Writers Write creates writing resources and shares writing tips. In this post, we look at three ways to use setting in your novel.
So often setting is overlooked by writers, when in fact it’s a wonderful colour to add to your storytelling palette.
Environment shapes character, informs plot and adds mood to your story. From the moral and religious background of your characters, to changing morals and weather, all of these form a crucible to forge out your narrative.
3 Ways To Use Setting In Your Novel
A blinding snow storm can hamper a search for a missing child. A long-held belief could prevent a woman from signing a medical release that could save her husband’s life. An impoverished country’s lack of infrastructure could help the spread of a deadly virus. You just have to scan the news to see how the world we live in changes radically every day—these changes could spark a topical new story.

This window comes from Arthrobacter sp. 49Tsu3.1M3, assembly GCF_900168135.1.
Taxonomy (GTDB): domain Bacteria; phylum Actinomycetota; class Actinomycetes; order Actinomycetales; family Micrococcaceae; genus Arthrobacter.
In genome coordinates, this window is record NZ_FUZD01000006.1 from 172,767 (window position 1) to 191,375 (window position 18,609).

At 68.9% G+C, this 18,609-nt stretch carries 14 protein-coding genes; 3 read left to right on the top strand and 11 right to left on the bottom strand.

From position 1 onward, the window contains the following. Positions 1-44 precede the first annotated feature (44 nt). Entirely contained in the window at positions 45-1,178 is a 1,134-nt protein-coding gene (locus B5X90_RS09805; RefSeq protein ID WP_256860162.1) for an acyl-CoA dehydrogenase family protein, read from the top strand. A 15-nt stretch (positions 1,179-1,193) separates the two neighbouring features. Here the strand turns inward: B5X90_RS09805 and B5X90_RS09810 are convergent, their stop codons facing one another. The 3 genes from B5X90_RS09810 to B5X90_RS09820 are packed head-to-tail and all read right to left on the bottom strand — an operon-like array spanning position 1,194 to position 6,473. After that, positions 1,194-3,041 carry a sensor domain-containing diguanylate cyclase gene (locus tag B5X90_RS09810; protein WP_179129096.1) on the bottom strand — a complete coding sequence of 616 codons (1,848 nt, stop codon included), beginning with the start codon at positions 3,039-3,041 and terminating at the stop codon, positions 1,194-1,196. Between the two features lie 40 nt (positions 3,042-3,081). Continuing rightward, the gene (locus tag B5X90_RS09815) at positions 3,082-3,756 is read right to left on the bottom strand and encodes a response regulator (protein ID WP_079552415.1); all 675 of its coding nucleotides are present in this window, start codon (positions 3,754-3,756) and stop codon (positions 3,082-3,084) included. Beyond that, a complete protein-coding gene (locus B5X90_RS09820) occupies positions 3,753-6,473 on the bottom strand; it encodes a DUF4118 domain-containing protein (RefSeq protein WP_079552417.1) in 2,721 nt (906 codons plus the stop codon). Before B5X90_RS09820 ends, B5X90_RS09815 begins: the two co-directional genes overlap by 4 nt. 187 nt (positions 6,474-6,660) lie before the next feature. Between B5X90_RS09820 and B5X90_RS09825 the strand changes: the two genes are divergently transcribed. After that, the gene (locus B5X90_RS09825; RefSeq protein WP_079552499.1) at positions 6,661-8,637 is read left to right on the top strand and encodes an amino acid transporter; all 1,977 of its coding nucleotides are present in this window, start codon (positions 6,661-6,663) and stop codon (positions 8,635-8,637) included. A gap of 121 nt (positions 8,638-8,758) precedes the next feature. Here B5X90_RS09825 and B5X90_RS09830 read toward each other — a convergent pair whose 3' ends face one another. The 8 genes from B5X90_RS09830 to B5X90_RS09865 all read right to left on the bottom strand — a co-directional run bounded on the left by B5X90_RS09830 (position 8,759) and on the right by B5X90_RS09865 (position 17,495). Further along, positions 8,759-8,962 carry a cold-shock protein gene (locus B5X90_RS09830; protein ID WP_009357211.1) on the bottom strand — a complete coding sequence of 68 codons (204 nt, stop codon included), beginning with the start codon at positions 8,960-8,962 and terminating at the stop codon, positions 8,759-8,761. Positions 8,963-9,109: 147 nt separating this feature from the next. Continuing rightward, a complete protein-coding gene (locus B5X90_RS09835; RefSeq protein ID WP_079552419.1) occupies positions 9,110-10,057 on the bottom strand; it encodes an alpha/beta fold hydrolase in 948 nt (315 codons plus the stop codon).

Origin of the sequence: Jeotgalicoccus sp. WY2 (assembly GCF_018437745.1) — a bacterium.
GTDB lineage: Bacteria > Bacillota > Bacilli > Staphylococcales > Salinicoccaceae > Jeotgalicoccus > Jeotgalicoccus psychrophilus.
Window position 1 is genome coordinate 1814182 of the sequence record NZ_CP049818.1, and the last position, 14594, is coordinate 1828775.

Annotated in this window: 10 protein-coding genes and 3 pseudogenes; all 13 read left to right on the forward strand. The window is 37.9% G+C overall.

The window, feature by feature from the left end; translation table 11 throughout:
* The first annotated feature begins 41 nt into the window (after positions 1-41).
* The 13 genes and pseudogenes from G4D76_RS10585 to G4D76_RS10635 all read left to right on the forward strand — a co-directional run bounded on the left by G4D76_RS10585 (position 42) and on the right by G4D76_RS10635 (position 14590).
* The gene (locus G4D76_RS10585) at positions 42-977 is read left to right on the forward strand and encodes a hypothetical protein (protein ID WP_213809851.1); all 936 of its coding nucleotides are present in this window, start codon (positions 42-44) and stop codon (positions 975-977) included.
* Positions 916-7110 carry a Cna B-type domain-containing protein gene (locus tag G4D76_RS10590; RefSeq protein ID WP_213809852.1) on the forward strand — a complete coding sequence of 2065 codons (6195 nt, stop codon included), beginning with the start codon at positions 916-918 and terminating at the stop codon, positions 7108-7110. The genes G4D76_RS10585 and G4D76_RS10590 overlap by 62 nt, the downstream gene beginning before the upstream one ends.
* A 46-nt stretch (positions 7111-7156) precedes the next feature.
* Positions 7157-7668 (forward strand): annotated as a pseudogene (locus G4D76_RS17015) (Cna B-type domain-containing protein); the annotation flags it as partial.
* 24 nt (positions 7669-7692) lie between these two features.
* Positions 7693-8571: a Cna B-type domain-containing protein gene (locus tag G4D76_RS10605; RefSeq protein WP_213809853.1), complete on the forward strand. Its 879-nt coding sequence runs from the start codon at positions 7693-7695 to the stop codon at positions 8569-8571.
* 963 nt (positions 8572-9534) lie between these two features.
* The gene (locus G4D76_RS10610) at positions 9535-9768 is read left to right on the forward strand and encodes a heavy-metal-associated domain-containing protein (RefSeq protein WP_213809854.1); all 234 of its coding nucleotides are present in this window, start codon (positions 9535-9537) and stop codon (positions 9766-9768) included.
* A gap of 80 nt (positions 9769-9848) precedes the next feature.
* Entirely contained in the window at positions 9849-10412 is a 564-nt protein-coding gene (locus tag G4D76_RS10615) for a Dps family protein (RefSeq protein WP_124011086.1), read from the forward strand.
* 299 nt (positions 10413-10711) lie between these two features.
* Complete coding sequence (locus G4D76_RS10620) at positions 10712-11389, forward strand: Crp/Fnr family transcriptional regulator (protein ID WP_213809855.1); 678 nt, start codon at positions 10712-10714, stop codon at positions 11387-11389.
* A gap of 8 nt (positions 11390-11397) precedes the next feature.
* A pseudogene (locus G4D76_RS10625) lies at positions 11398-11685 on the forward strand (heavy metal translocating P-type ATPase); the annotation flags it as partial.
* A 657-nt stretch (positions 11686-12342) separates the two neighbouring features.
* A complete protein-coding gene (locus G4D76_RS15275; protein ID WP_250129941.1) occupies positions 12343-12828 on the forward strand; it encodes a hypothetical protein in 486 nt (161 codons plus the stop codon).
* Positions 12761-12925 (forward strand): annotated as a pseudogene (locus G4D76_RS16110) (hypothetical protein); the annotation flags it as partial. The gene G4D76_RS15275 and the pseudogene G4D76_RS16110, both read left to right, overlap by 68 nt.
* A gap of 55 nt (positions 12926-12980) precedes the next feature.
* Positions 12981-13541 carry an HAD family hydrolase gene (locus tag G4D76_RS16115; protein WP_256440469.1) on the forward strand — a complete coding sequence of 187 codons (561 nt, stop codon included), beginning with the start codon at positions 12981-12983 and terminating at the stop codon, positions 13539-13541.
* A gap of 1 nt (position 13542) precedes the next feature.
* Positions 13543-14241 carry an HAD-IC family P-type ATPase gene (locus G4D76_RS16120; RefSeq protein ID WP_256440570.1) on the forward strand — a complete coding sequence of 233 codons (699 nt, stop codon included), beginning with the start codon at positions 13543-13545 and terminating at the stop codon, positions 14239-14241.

Try this: Put your characters in a car going to a wedding. List at least 10 obstacles that could stop the car from reaching its destination.
Imagine a spoiled socialite forced to look after three young children. The domestic setting will be alien to her and she’ll have to learn all sorts of new rules—no pushing a stroller in stilettos for her. Or a corporate jet plunges into the Amazon and the businessmen have to learn how to survive a different jungle.
Try this: List all the rituals, like going to the corner shop or church that shaped your childhood in your hometown. How can you use this in a story?
If you wanted to create a sense of duality or contrast in your story, you could artfully use the setting to illustrate this. Say the hero’s girlfriend has just broken up with him. Why not put him in his darkened home while New Year’s fireworks explode and paint every window?
Try this: Take a scene from your book. Imagine you are a painter and need to colour this scene. Is it bluesy, smoke-filled sad? Or is it sun-filled, bright and hopeful?
When teaching Writers Write, delegates are encouraged to think of setting as a watermark that hovers in the background of every page. It adds something to your story—don’t ignore it.
If you’re looking for help with setting, buy our Setting Up The Setting Workbook.